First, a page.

Seedstars World is offering an opportunity for 36 finalists from around the world to gain access to $500,000 in equity investment for the winning proposal.
The top startup will be selected during the three-day Lift Conference starting on Wednesday and competing entrepreneurs will be able to pitch their ideas to angel investors at a two-day “boot camp” in Lausanne before, when the top ten are selected.
Attracting more than 1,000 delegates, the annual conference bills itself as “one of Europe’s key events about innovation and digital technologies”.
As such it is a perfect springboard for people with business start-up ideas seeking financial backers, Seedstars representative Lorena Edejer told The Local.
Some of the startups in the running include one from Eygpt that has developed a communications system for deaf and mute people that “translates sign language into voice and text in real time,” she said.
Another one from South Africa is offering a “low-cost fire detection device designed for the slum environment,” Edejer said.
A Nigerian startup is recycling plastic waste and turning it into “car-ready petrol”.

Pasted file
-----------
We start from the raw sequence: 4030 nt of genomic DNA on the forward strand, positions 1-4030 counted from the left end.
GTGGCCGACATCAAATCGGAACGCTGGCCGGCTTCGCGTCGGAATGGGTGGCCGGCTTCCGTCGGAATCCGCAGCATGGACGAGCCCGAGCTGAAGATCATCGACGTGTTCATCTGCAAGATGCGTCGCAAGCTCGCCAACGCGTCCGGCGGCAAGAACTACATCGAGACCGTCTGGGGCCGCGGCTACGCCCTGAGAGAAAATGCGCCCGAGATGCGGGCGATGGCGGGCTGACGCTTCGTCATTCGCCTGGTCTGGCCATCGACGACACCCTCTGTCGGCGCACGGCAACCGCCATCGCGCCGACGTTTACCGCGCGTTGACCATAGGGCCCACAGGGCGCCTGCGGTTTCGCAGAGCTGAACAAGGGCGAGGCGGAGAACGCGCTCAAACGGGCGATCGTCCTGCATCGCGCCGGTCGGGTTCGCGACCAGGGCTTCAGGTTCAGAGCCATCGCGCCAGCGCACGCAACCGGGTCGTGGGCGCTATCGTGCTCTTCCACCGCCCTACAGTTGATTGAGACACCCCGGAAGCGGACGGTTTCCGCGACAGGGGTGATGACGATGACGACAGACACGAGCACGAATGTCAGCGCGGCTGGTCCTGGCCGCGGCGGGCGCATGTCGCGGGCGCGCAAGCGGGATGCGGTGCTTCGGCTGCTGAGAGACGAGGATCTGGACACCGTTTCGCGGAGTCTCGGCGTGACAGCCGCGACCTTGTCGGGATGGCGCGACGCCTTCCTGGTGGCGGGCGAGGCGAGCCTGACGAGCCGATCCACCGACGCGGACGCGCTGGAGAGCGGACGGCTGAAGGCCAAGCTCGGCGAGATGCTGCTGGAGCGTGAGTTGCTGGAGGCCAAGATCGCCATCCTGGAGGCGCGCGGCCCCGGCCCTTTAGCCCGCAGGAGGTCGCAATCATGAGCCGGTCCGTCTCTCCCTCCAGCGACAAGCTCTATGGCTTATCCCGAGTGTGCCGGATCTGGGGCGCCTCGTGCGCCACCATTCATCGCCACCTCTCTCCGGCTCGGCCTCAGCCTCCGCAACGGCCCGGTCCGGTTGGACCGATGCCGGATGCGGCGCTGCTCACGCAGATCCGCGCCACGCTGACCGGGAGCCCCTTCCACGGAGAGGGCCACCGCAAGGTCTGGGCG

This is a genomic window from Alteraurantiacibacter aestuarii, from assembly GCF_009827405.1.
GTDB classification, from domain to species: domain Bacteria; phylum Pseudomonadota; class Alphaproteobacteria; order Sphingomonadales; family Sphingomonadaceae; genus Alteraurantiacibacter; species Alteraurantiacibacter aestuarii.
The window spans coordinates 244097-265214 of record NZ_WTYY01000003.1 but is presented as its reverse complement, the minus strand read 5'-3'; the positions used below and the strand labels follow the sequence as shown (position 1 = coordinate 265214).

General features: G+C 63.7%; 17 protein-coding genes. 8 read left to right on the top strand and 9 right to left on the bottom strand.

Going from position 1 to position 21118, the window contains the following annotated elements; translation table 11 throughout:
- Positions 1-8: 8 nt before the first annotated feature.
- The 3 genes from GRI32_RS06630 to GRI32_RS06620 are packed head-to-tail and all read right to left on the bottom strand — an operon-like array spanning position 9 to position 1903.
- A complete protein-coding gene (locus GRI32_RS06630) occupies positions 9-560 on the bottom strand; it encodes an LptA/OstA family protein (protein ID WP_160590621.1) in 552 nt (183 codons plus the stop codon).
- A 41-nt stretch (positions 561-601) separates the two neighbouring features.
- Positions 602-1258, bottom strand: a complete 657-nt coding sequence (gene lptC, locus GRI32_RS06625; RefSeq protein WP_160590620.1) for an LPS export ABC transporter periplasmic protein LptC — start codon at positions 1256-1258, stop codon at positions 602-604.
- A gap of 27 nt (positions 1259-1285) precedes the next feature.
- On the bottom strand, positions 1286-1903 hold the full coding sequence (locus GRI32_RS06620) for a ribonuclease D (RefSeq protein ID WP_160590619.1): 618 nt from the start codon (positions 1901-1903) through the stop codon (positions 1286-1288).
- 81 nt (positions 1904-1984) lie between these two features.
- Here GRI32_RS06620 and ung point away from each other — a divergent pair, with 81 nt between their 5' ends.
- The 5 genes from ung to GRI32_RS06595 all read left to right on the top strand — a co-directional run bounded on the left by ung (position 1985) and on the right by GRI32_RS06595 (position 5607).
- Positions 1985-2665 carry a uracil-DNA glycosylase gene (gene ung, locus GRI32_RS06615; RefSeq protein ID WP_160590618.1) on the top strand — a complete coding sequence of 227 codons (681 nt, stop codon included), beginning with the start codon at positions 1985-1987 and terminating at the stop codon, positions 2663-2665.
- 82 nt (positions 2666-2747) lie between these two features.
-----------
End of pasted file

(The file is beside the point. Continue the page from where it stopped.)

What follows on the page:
Seedstars SA selected the best startup ideas from 1,500 applications and assessed 500 "pitches" over a nine-month period.
"Our mission is to discover the best startups beyond Silicon Valley and Western Europe, and support these businesses and their development, wherever they may be," the company said in a statement.
"From Ramallah to Sydney, passing by Dakar and Santiago, the startup scene knows no frontiers, without limits to innovation and creativity."
The company ran a similar competition in 2014 but this year is the first time it is collaborating with the Lift Conference.
During the Lausanne boot camp, expert advisers will help the business hopefuls to fine-tune presentations to prospective investors.
Seedstars says it “launches ideas, grows startups and builds companies.”
It employs a dozen people directly and indirectly, investing in what it sees as winning startups with a view too making a healthy financial return.
But “it’s a long-term investment,” Edejer said
“We work more closely with startups than just investing, we’re hands-on,” she said.
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“We follow their projects to the point of hiring people.”
One such example is SimplePay, a Nigerian “mobile money solution” that provides people in that country, which does not have conventional banking services, to make payments in multiple currencies, Edejer said.
Seedstars invested $300,000 in the startup after it was selected from a group of competing business projects in Lagos in 2013.
The company focuses on business ideas from emerging markets, where a few years ago startups were non-existent, Edejer said.
But it also invests in “fast-growing startup scenes” in places like Japan and Australia, she said.
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